Alcohol and Tobacco Tax and Trade Bureau, Treasury.
Final rule; Treasury decision.
The Alcohol and Tobacco Tax and Trade Bureau (TTB) is expanding the approximately 18,240-acre “Arroyo Seco” viticultural area in Monterey County, California, by approximately 90 acres. The established Arroyo Seco viticultural area and the expansion area both lie within the established Monterey viticultural area and the larger, multi-county Central Coast viticultural area. TTB designates viticultural areas to allow vintners to better describe the origin of their wines and to allow consumers to better identify wines they may purchase.
This final rule is effective January 14, 2019.
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FOR FURTHER INFORMATION CONTACT:
Christopher Forster-Smith, Alcohol and Tobacco Tax and Trade Bureau, Regulations and Rulings Division, 1310 G Street NW, Box 12, Washington, DC 20005; phone 202-453-1039, ext. 150.
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Background on Viticultural Areas
Section 105(e) of the Federal Alcohol Administration Act (FAA Act), 27 U.S.C. 205(e), authorizes the Secretary of the Treasury to prescribe regulations for the labeling of wine, distilled spirits, and malt beverages. The FAA Act provides that these regulations should, among other things, prohibit consumer deception and the use of misleading statements on labels and ensure that labels provide the consumer with adequate information as to the identity and quality of the product. The Alcohol and Tobacco Tax and Trade Bureau (TTB) administers the FAA Act pursuant to section 1111(d) of the Homeland Security Act of 2002, codified at 6 U.S.C. 531(d). The Secretary has delegated various authorities through Treasury Department Order 120-01, dated December 10, 2013 (superseding Treasury Order 120-01, dated January 24, 2003), to the TTB Administrator to perform the functions and duties in the administration and enforcement of this law.
Part 4 of the TTB regulations (27 CFR part 4) authorizes TTB to establish definitive viticultural areas and regulate the use of their names as appellations of origin on wine labels and in wine advertisements. Part 9 of the TTB regulations (27 CFR part 9) sets forth standards for the preparation and submission of petitions for the establishment or modification of American viticultural areas (AVAs) and lists the approved AVAs.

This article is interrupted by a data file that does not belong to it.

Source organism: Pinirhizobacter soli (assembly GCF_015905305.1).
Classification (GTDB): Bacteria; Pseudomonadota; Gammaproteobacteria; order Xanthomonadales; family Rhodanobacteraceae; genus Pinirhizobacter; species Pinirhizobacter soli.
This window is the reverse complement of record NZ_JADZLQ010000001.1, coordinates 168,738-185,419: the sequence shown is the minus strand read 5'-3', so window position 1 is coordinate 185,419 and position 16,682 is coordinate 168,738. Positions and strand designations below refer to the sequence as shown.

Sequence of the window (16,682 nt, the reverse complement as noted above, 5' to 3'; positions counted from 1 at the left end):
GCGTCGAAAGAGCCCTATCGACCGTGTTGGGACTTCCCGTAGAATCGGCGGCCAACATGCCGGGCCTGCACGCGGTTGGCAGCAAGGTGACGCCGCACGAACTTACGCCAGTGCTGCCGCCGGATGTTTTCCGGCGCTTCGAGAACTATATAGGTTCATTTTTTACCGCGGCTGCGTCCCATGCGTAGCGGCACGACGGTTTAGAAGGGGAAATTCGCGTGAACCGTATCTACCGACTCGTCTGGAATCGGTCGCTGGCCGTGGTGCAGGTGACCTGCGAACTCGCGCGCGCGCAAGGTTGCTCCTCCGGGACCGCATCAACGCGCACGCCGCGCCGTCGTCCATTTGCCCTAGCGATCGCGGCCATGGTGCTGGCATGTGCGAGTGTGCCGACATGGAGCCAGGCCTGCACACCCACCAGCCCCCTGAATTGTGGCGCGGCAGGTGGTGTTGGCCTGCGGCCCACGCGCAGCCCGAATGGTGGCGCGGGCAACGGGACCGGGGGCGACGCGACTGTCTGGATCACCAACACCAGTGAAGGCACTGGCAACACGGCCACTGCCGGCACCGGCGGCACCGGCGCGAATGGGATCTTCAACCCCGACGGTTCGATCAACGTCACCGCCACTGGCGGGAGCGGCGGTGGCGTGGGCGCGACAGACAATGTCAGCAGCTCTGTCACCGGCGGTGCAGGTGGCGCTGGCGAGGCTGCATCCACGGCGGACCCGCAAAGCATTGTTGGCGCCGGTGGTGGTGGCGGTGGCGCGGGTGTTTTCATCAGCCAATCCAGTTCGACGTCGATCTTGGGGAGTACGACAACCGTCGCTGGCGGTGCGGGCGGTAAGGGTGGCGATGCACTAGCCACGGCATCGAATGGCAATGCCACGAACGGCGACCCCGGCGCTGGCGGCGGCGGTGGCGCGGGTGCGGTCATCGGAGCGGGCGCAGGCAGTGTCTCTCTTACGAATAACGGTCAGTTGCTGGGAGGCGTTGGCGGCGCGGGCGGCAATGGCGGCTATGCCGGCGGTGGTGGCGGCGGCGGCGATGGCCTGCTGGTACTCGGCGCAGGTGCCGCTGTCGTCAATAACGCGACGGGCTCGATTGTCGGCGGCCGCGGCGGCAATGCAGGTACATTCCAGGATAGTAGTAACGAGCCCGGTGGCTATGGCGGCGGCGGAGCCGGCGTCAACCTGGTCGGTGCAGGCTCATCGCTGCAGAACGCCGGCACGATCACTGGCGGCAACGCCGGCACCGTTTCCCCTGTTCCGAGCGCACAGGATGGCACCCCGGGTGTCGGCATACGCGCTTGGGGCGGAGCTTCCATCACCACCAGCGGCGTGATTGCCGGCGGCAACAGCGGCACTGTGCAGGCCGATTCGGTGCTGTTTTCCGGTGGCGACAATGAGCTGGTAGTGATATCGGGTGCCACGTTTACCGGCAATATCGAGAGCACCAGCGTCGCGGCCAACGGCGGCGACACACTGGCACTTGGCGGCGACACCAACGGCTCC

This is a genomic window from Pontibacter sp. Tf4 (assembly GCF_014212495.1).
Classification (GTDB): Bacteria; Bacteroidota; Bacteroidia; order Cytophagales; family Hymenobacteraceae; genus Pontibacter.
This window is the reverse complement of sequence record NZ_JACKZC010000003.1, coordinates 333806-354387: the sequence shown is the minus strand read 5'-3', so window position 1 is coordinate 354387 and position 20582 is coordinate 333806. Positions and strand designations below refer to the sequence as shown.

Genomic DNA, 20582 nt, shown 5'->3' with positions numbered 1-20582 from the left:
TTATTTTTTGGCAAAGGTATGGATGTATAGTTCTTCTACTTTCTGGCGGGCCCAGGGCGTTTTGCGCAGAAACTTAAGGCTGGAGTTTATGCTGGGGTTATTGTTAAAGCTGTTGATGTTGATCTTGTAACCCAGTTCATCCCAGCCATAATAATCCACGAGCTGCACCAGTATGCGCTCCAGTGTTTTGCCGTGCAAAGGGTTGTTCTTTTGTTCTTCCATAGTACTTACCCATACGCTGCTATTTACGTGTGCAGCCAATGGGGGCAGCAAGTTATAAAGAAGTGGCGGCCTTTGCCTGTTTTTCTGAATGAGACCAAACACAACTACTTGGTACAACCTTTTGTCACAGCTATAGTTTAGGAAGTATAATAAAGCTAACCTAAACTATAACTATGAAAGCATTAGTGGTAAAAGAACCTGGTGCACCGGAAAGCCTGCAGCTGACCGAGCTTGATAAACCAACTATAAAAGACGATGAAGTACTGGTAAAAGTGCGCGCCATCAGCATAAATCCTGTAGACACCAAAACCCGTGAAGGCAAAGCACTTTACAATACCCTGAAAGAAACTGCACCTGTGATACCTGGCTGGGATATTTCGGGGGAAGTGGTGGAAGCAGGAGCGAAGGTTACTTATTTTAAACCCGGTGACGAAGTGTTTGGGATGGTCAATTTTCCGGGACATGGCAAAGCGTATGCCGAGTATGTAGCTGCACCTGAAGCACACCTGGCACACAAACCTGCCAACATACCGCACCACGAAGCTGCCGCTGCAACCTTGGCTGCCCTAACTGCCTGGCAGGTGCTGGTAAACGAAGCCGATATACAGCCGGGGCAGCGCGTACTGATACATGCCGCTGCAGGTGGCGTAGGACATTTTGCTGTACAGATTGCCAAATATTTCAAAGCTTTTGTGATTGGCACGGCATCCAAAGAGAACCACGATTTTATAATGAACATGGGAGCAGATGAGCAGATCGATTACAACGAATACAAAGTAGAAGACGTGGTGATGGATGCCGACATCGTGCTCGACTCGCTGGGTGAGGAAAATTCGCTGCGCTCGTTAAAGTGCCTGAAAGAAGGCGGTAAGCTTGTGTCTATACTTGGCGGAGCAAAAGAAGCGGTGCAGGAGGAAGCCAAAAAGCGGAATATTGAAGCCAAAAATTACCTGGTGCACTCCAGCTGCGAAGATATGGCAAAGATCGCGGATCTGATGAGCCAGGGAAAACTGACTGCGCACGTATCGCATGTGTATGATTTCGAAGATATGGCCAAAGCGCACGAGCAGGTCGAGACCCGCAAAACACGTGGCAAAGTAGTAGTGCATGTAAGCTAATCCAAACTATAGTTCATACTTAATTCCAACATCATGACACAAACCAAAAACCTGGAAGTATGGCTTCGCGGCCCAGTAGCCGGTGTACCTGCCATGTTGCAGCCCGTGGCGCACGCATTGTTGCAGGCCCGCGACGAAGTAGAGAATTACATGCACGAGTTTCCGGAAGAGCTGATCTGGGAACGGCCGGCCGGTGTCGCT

Section 4.25(e)(1)(i) of the TTB regulations (27 CFR 4.25(e)(1)(i)) defines a viticultural area for American wine as a delimited grape-growing region having distinguishing features, as described in part 9 of the regulations, and a name and a delineated boundary, as established in part 9 of the regulations. These designations allow vintners and consumers to attribute a given quality, reputation, or other characteristic of a wine made from grapes grown in an area to the wine's geographic origin. The establishment of AVAs allows vintners to describe more accurately the origin of their wines to consumers and helps consumers to identify wines they may purchase. Establishment of an AVA is neither an approval nor an endorsement by TTB of the wine produced in that area.
Section 4.25(e)(2) of the TTB regulations (27 CFR 4.25(e)(2)) outlines the procedure for proposing an AVA and provides that any interested party may petition TTB to establish a grape-growing region as an AVA. Petitioners may use the same process to request changes involving established AVAs. Section 9.12 of the TTB regulations (27 CFR 9.12) prescribes standards for petitions for modifying established AVAs. Petitions to expand an established AVA must include the following:
- Evidence that the area within the proposed expansion area boundary is nationally or locally known by the name of the established AVA;
- An explanation of the basis for defining the boundary of the proposed expansion area;
- A narrative description of the features of the proposed expansion area that affect viticulture, such as climate, geology, soils, physical features, and elevation, that make the proposed expansion area similar to the established AVA and distinguish it from adjacent areas outside the established AVA boundary;
- The appropriate United States Geological Survey (USGS) map(s) showing the location of the proposed expansion area, with the boundary of the proposed expansion area clearly drawn thereon; and
- A detailed narrative description of the proposed expansion area boundary based on USGS map markings.
Petition To Expand the Arroyo Seco AVA